At seven minutes passed midnight on Friday, 7 October 2016 morning, unless you were partying hard, you were happily tucked up in bed, minding your own business, dreaming the dreams of a happy go lucky individual. Yet, by 00.07 and 46 seconds, without you waking up, you had lost at least a weeks wages without even knowing it. And all thanks to a newspaper article and a spooked global computerised marketplace. Here’s how.
As with all media outlets, the morning newspaper headlines are slapped onto their websites in no particular order around about midnight, when the new day is beginning. Last Friday was no exception. And, duty bound, the uploading process at the Financial Times ticked through its normal routine. As is the want in newspaper circles it did the splash/front page first and then gradually worked through the less supposedly newsworthy articles until at 12.07 and six seconds it published this wee cherub .
The article doesn’t on the face of it seem anything new or interesting. Yet it contains certain words, such as ‘tough’ and ‘hard Brexit’ and ‘crisis’ and ‘threat’ and ‘risk’ and ‘far right’ and ‘outcry’. And all this from the FT.
Now you or I wouldn’t really blink an eyelid, but if you are a computer algorithm programmed by High Frequency Traders, then this is a massive red flag that will trigger you to sell everything you have.
A High Frequency Trader is exactly what it says on the tin. Buy a share or a million. Buy a currency or a million. Move up or down a point or two and then sell to realise a small profit. Repeat a million times and you make a lot of cash.
Yet these greedy little munchkins these days has to rely on computers and their programmes to do the spotting or predicting of trends. And to do this they rely on newspapers and TV. And they rely more on tomes like the FT than the Express or Daily Star. There is just too much information for humans to take in – especially when everyone else is doing the same. And each company relies on a slightly different software with slightly different keywords.
So within a millisecond, one computer somewhere on the Asian stockmarket had picked up the FT piece, read it, seen the trigger words that had been programmed, realised the scary word were coming from a decent paper not a Dirty Desmond site, shat its pants about what it had read and sold every single pound it could lay its metaphorical hands on. It did this in the space of 30 seconds and ensured the pound against the US dollar dropped by 6% and made all the other computers and traders go gah gah and twitchy.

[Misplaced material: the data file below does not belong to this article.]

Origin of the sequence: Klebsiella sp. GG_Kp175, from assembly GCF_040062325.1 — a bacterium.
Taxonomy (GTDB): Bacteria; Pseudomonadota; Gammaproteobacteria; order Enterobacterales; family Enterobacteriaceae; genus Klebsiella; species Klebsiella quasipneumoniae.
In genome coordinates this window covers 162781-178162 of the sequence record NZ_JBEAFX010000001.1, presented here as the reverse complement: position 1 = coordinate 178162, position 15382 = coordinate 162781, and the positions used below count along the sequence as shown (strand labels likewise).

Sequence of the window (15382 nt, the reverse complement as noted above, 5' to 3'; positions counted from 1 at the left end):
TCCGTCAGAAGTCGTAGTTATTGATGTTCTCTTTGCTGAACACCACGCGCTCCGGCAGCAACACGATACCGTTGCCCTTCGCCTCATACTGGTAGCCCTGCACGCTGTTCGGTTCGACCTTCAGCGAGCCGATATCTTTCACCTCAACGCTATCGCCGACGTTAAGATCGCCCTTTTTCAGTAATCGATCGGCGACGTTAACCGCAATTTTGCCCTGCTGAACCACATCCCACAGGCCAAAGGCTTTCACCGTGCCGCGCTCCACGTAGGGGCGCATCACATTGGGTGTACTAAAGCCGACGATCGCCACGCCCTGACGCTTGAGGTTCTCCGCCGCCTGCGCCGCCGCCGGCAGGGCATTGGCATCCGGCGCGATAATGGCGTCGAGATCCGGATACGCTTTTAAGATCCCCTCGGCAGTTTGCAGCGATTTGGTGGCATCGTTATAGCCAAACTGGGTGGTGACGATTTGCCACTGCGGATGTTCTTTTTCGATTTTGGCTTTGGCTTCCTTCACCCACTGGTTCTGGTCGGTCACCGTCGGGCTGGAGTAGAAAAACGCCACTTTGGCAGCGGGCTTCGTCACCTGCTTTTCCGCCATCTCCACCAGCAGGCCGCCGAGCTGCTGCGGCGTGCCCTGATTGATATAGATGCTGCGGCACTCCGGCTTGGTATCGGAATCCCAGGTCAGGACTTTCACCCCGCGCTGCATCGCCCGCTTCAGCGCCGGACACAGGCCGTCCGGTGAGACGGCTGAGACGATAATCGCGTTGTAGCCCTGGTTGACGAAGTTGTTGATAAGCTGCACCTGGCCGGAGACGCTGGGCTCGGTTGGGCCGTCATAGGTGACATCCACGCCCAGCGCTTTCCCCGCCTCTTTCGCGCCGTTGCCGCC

Within a few hours things had sort of settled. The pound was down a mere 2%, not 6. But the applecart had been flipped. Traders and ‘the markets’ (whatever or whoever they actually are) were frightened of losing massive sums of cash and the happy go lucky £v$ exchange rate was doomed to become a jittery bag of nerves until Article 50 negotiations are completed sometime in 2019.
What does this mean? Well, for a starter a 2% drop is equivalent to you losing a weeks worth of wages and, if you have any, savings, compared to anyone from another country. It means, from what every trader is telling every paper, that everything is going to get a spankload worse with the pound weakening to a banana republic currency rate. It also means, if you haven’t already bought US dollars then you will, like the rest of us jolly Brits, have to holiday in Folkestone, not Florida, for the foreseeable as you simply won’t be able to afford that abroad world where those awful immigrants live.
So Brexit caused this latest crash in UK personal wealth, but the Luddites of Brexit were also fairly astute without realising it in seeing and opposing the globalisation that can cause such hardship without a human being involved.
That is the truly terrifying bit. I hated Brexit and still do. But when a set of binary 1000111001 numbers affects how poor or rich 63million people are then something doesn’t sit well with me. As with the internet, social media and other digital stuff, it all feels like Cyberdine Technologies in the good ol Arnie Terminator films. Humans sleepwalking their way into a world where computers control destiny and not mankind. And here is a prime example – in 36 seconds you literally just slept your way into losing lots of money and yet you didn’t even realise what happened. Worse still, you didn’t even get angry when you were told what happened whilst you were tucked up in sleepytightland that cost you and your family huge amounts of cash.
Whilst we can still find Brexit a ghastly thing, this, in the end, shows that the other world can be just as bad as the one these backward looking naval gazers also see.